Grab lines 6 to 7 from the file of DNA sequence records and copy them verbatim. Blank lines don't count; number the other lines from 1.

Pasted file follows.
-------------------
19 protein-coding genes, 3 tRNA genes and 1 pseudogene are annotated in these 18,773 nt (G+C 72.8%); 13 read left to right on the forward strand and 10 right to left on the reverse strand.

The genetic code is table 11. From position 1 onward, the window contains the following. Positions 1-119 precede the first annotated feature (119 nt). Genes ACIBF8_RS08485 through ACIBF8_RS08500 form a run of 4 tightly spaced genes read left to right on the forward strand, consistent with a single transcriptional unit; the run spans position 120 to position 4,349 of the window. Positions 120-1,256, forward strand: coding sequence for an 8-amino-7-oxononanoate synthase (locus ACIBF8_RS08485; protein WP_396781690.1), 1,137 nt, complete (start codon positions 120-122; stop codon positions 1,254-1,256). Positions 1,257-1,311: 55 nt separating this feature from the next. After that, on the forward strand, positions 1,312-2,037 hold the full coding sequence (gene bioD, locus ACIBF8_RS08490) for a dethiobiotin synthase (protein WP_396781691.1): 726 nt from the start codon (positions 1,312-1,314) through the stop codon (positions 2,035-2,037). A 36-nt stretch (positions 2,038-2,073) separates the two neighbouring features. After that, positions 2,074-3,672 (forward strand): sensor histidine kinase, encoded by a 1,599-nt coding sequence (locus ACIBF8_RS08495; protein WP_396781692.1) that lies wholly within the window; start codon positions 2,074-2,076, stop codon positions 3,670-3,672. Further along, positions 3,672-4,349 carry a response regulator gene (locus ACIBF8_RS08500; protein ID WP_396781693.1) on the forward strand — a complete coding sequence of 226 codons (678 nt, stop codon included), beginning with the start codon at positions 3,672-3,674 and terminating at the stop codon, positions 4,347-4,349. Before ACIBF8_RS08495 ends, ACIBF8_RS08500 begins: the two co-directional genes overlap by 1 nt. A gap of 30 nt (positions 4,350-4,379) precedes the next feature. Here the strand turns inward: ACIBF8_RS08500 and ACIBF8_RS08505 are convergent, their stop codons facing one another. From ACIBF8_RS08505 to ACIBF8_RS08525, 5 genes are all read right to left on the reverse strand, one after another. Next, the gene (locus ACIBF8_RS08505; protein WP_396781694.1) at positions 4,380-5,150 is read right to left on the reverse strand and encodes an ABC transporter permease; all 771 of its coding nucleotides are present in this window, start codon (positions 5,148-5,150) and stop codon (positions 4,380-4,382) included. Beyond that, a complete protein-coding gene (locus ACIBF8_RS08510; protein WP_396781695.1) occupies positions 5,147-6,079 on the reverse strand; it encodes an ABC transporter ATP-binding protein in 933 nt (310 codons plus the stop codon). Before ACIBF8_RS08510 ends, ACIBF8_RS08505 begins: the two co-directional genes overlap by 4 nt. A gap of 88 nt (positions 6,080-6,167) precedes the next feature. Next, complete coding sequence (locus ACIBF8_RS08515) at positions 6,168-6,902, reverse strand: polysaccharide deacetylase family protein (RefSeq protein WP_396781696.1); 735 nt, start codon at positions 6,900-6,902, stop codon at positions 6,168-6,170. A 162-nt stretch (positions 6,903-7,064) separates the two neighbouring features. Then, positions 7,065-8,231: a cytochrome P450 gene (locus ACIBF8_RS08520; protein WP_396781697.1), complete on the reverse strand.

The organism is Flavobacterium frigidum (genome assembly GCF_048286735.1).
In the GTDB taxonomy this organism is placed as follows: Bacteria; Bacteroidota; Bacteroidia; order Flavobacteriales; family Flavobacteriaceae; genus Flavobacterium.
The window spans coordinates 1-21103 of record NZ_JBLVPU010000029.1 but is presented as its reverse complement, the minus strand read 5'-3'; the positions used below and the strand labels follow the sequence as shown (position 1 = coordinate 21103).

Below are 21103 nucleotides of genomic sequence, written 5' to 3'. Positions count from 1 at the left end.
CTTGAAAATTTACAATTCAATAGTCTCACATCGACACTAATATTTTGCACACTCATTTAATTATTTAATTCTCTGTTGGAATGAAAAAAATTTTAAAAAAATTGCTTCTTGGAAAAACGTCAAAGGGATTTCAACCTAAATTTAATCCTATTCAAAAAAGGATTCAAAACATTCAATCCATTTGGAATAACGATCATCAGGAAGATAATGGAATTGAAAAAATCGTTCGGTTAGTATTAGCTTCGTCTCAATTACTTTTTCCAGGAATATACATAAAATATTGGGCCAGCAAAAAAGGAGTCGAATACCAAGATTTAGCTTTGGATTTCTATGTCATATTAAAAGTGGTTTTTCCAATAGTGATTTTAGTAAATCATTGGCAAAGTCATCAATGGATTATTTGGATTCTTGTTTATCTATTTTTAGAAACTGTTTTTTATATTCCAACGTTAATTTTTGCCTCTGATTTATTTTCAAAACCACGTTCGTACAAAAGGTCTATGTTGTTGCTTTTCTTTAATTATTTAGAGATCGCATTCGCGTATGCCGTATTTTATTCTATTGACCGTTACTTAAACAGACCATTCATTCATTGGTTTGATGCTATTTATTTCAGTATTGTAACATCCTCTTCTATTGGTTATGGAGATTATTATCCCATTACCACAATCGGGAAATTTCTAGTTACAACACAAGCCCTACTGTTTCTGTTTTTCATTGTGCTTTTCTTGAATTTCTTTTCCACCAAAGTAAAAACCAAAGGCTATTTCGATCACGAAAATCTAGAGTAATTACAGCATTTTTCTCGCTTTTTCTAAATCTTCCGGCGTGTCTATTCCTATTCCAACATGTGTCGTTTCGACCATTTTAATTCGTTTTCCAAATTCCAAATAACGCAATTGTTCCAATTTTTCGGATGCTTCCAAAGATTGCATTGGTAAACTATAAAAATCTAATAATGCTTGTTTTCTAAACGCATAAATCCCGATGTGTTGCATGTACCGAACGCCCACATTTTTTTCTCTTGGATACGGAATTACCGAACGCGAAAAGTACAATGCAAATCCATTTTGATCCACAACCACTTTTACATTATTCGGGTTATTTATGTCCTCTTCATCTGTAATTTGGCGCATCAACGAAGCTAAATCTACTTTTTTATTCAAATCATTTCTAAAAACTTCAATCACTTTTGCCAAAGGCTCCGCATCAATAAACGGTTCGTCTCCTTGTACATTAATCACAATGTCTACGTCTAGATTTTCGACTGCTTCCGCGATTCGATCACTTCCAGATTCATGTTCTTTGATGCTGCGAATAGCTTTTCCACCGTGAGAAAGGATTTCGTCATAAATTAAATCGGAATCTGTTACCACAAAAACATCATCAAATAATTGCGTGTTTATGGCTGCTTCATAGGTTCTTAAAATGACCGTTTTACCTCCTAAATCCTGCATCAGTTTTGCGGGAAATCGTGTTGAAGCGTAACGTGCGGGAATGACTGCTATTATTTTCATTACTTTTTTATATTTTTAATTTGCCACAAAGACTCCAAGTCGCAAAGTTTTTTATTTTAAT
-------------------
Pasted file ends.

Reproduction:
Below are 21103 nucleotides of genomic sequence, written 5' to 3'. Positions count from 1 at the left end.
CTTGAAAATTTACAATTCAATAGTCTCACATCGACACTAATATTTTGCACACTCATTTAATTATTTAATTCTCTGTTGGAATGAAAAAAATTTTAAAAAAATTGCTTCTTGGAAAAACGTCAAAGGGATTTCAACCTAAATTTAATCCTATTCAAAAAAGGATTCAAAACATTCAATCCATTTGGAATAACGATCATCAGGAAGATAATGGAATTGAAAAAATCGTTCGGTTAGTATTAGCTTCGTCTCAATTACTTTTTCCAGGAATATACATAAAATATTGGGCCAGCAAAAAAGGAGTCGAATACCAAGATTTAGCTTTGGATTTCTATGTCATATTAAAAGTGGTTTTTCCAATAGTGATTTTAGTAAATCATTGGCAAAGTCATCAATGGATTATTTGGATTCTTGTTTATCTATTTTTAGAAACTGTTTTTTATATTCCAACGTTAATTTTTGCCTCTGATTTATTTTCAAAACCACGTTCGTACAAAAGGTCTATGTTGTTGCTTTTCTTTAATTATTTAGAGATCGCATTCGCGTATGCCGTATTTTATTCTATTGACCGTTACTTAAACAGACCATTCATTCATTGGTTTGATGCTATTTATTTCAGTATTGTAACATCCTCTTCTATTGGTTATGGAGATTATTATCCCATTACCACAATCGGGAAATTTCTAGTTACAACACAAGCCCTACTGTTTCTGTTTTTCATTGTGCTTTTCTTGAATTTCTTTTCCACCAAAGTAAAAACCAAAGGCTATTTCGATCACGAAAATCTAGAGTAATTACAGCATTTTTCTCGCTTTTTCTAAATCTTCCGGCGTGTCTATTCCTATTCCAACATGTGTCGTTTCGACCATTTTAATTCGTTTTCCAAATTCCAAATAACGCAATTGTTCCAATTTTTCGGATGCTTCCAAAGATTGCATTGGTAAACTATAAAAATCTAATAATGCTTGTTTTCTAAACGCATAAATCCCGATGTGTTGCATGTACCGAACGCCCACATTTTTTTCTCTTGGATACGGAATTACCGAACGCGAAAAGTACAATGCAAATCCATTTTGATCCACAACCACTTTTACATTATTCGGGTTATTTATGTCCTCTTCATCTGTAATTTGGCGCATCAACGAAGCTAAATCTACTTTTTTATTCAAATCATTTCTAAAAACTTCAATCACTTTTGCCAAAGGCTCCGCATCAATAAACGGTTCGTCTCCTTGTACATTAATCACAATGTCTACGTCTAGATTTTCGACTGCTTCCGCGATTCGATCACTTCCAGATTCATGTTCTTTGATGCTGCGAATAGCTTTTCCACCGTGAGAAAGGATTTCGTCATAAATTAAATCGGAATCTGTTACCACAAAAACATCATCAAATAATTGCGTGTTTATGGCTGCTTCATAGGTTCTTAAAATGACCGTTTTACCTCCTAAATCCTGCATCAGTTTTGCGGGAAATCGTGTTGAAGCGTAACGTGCGGGAATGACTGCTATTATTTTCATTACTTTTTTATATTTTTAATTTGCCACAAAGACTCCAAGTCGCAAAGTTTTTTATTTTAAT